Kurt Wimmer, Yaron Dori, Lindsay Tobdsager: Scaling data security and privacy for an exploding Internet of Things

The Internet of Things—the massive networks of devices, sensors and other objects that connect and transmit information between each other and through the Internet—is poised to reshape how we think about the world, including our healthcare, transportation, energy consumption, shopping habits and homes. By 2017, research firm IDC expects the Internet of Things market to reach $7.3 trillion. And analysts predict that by 2020, there could be anywhere between 25 billion to 75 billion devices connected to the Internet of Things.

Yuliy Ruzin: IglooControl allows you to manage temperature in every room

IglooControl allows you to manage temperature in every room of a house separately without a need for expensive changes, messy remodeling and frustrating setup.

The system includes a control box, wireless dampers and temperature sensors. You can easily install the dampers into heating/cooling vents and place the sensors, using a 3M double-side tape,  in every zone you want to control.

CFP: Smart Objects 2015

Internet of Things, Smart-cities and Fog computing are representative examples of modern ICT paradigms that aim to describe a dynamic and global cooperative infrastructure built upon objects intelligence and self-configuring capabilities; these connected objects are finding their way into vehicles (smart-cars), urban areas (smart-cities) and infrastructure (smart-grid).

Joe McKendrick: In Search Of The True Value In The Internet Of Things

The Internet of Things (IoT) is one of those galactic terms that seems almost too overwhelming to contemplate. It is estimated that within the next five years, there will be more than 25 billion devices, sensors and chips handling upwards of 50 trillion gigabytes of data. It’s the same as hearing that the global economy equals $87 trillion. It’s nice information to know, but it doesn’t provide the tools and insights needed to get started. Where does one even begin to capitalize on such a growing monstrosity as the IoT? Where can you begin to see value?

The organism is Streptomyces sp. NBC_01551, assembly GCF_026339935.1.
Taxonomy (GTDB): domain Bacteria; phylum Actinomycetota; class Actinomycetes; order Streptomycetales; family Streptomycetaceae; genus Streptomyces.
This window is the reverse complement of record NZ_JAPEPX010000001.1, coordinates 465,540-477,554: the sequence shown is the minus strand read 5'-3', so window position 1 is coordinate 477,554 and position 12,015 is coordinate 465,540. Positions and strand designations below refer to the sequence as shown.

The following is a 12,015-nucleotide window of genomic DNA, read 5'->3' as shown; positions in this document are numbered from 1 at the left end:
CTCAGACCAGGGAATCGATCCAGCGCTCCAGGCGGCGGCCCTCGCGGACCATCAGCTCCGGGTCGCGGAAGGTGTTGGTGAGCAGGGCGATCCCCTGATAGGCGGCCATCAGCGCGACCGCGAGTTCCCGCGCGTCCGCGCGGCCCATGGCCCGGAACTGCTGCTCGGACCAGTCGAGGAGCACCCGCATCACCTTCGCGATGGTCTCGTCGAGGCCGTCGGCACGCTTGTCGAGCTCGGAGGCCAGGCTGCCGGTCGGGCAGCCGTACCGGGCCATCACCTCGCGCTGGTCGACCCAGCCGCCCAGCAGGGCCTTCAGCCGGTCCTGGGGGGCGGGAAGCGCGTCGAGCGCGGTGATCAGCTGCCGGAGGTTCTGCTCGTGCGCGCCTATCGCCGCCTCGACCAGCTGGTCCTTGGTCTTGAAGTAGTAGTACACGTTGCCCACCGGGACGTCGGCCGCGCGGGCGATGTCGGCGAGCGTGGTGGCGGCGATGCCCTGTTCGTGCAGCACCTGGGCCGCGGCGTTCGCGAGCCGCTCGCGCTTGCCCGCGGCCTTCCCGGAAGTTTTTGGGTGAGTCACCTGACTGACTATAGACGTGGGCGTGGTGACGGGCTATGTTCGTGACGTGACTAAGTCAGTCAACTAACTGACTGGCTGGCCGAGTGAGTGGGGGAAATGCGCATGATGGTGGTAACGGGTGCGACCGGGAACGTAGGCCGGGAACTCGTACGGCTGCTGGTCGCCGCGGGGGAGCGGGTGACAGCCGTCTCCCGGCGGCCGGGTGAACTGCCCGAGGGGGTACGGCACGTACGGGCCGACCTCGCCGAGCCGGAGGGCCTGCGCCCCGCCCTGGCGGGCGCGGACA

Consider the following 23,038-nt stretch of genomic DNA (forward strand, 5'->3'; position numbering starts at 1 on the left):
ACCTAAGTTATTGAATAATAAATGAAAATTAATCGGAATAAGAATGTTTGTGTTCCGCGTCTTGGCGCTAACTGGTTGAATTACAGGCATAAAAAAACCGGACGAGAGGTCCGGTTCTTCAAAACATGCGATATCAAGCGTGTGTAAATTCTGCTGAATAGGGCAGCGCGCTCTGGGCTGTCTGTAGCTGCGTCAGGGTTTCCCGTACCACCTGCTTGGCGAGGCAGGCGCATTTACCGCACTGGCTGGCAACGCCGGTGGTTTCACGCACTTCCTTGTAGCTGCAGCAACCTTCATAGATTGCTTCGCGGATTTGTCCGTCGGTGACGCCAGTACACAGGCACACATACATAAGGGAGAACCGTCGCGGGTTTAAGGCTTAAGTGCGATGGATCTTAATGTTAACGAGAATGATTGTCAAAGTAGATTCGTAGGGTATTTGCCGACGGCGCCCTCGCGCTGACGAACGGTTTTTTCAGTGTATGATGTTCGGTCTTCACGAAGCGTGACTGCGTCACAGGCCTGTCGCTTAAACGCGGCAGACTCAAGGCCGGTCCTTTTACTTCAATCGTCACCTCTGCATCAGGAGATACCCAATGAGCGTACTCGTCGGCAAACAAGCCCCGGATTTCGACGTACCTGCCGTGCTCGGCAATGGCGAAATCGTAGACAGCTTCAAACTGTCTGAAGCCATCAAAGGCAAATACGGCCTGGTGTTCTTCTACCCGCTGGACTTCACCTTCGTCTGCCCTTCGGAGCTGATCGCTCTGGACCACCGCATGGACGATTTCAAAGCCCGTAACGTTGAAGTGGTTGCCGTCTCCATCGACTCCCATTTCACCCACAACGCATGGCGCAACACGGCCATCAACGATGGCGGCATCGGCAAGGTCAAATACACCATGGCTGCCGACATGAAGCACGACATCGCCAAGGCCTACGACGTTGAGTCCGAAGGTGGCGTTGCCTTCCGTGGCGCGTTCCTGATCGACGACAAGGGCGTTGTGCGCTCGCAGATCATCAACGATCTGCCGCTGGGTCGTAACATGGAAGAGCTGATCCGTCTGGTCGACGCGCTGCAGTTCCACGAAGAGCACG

George Hoffman: Putting a Stylish Face on RFID Tags

May 10, 2015—The apparel industry is embracing radio frequency identification with perhaps more ardor than any other sector. Its nearly endless host of stock-keeping units (SKUs), combined with rapid item turnover at the retail level, make apparel inventories notoriously difficult to manage. RFID offers a solution, but one that traditionally involved some undesirable tradeoffs in terms of tagging costs, minimum order requirements and unattractive additional Electronic Product Code (EPC) item tags.

But that is now changing.

Nigel Whitfield: Building the Internet of Things with Raspberry Pi et al, DIY-style

The Internet of Things (IoT) is all the rage at the moment, with dozens of manufacturers throwing out kit like remote-control lightbulbs, weather stations, thermostats and plenty more. Some of those are great products and some of them are also-rans.

Quite a lot, it turns out, are actually simple enough that you could probably build something like that at home.

Internet 2.0: Mediaplanet Launches “Internet of Things” Campaign Inspiring Americans to Get Connected

New York, NY (PRWEB) May 08, 2015 - This publication will serve as an advocacy and awareness platform for readers to begin thinking about the activities and technologies that work together to comprise their day to day business as well as personal life. Furthermore, what “smart” gadgets can be implemented into one’s daily routine to help save time, money, energy as well as assist in you or your businesses decision making process.

Patrick Nelson: IKEA’s Internet of Things plans imagine the networked kitchen


You may have read about furniture retailer IKEA’s plans to introduce wireless smartphone charging in some of its furniture. Its Selje nightstand includes a Qi-compatible charger, for example. Charge your phone wirelessly while you slumber, and only for $60.
Well, that’s just the beginning of the future for the 315-store, 9,500-product company. IKEA’s future kitchen ideas include networked devices, shelves that act as refrigerators, tabletops that cook, and instant food delivery by drone.


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